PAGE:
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Wednesday, June 09, 2010


Membership and Committment

Skye Jethani quotes Rick Warren for a conference on the Out of Ur blog:
Warren shot down the notion that membership isn’t important as long as people attend the church. “The difference between an attender and a member is the difference between living together and getting married. A lot of people want to date the church, but they don’t want to get married. That is spiritual adultery.”

Radical membership is an act of commitment, not conformity. It’s about belonging to God’s family and being a contributor and not just a consumer. “if you’re going to build a healthy, mature church you are going to have to understand the meaning of radical membership.”
I love the living together/marriage analogy there - that's powerful stuff. And what many people do not think about is that there is very practical implications to this stuff. One such implication is that attenders donate a little, members donate a lot. Among the other commitments one makes when joining a church, financial ones are a biggie.

Forget the people mill mega churches for a minute and look at the average mid-sized church 200-400 people. The vast majority of the income comes from older people that have been members for decades. And this is where the marriage analogy comes back into play.

Think about the couple you know that did not get divorced because they'd both end up poor. Most such couple I know end up reconciling somehow. They do not stay estranged but married, they find a way to make the relationship work.

Church membership, and the financial entanglements it implies creates much the same situation. Obstacles to leaving the church also serve as pathways to reconciliation.

When you think about it, this analogy extends much further. In general, Evangelicalism seems to be content with "living together" with God. We are satisfied when we get people to acknowledge that Jesus is their significant other.

But we are to be the bride of Christ. Are we calling people to faith that radical?

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Tuesday, June 08, 2010


Not The Whole Story

Al Mohler cannot seem to resist taking shots at us Presbyterians lately. One of his latest salvos came in light of the recent survey about what most Presbyterians believe, or in this case do not believe. I am not going to disagree that the results are disheartening - even grossly so. But I will argue with Mohler's diagnosis of the root of the problem:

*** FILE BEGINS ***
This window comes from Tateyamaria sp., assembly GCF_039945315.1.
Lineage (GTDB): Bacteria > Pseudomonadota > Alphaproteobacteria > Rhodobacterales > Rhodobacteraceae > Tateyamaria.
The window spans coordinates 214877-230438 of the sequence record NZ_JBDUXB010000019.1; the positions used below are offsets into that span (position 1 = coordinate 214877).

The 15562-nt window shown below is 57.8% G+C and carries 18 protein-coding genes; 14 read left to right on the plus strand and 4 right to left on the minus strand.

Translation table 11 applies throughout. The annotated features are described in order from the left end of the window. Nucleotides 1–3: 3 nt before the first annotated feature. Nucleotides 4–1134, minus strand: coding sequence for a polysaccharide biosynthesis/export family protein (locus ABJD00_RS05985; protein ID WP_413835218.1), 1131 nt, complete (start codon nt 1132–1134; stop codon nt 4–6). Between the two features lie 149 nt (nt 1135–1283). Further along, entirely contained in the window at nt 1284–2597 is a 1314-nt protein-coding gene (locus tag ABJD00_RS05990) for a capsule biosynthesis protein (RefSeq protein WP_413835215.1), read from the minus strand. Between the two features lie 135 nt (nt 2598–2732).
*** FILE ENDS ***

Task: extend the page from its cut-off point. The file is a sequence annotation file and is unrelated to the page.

Make no mistake — in the end, vanishing theological boundaries will amount to vanishing Christianity. This report makes that point with devastating clarity.
Mohler here tries to uncircularize the proverbial chicken-and-egg dilemma by picking up his pet peeve - theology. You see, long before belief started to slip in the Presbyterian church, behavioral standards did.

It used to be verbotten to ordain the divorced - we used to not perform marriages for couples that had lived together - we used to strictly enforce tithing standards for those in leadership. Now you try and do those things, and well, ostracization is putting it kindly.

So which came first, theological liberalization or behavioral? I would submit they came hand in hand. I know when I last argued about ordination of practicing homosexuals, the ordination of the divorced was brought up as justification - no theological argument - just "We already ordain those whose sexual practice in compromised, why start drawing 'artificial' lines?"

At approximately the same time, Timothy McConnell at CGO listed "Five Principles for Mainline Resurgence":
One: Gospel Preaching.

Two: Culture Making.

Three: Reclaiming History.

Four: Ancient/Future Faith.

Five: Reunification.
Good points all, but regarding point two McConnell says:
The downtown church is well-positioned to make something of the world in which we live; to hear the needs of the town or city and respond creatively. The church that's been there for one hundred years still has a voice on the town planning committee, the parade committee, or the commission to address need. Mainline churches have forgotten that they have gifts for this work, which is ironic.
Fair enough, but the church has to first remake its internal culture - a culture that upholds what is pure and right.

We can preach until we are blue in the face, but unless the church becomes demonstrable different from the greater culture, the slide will only continue.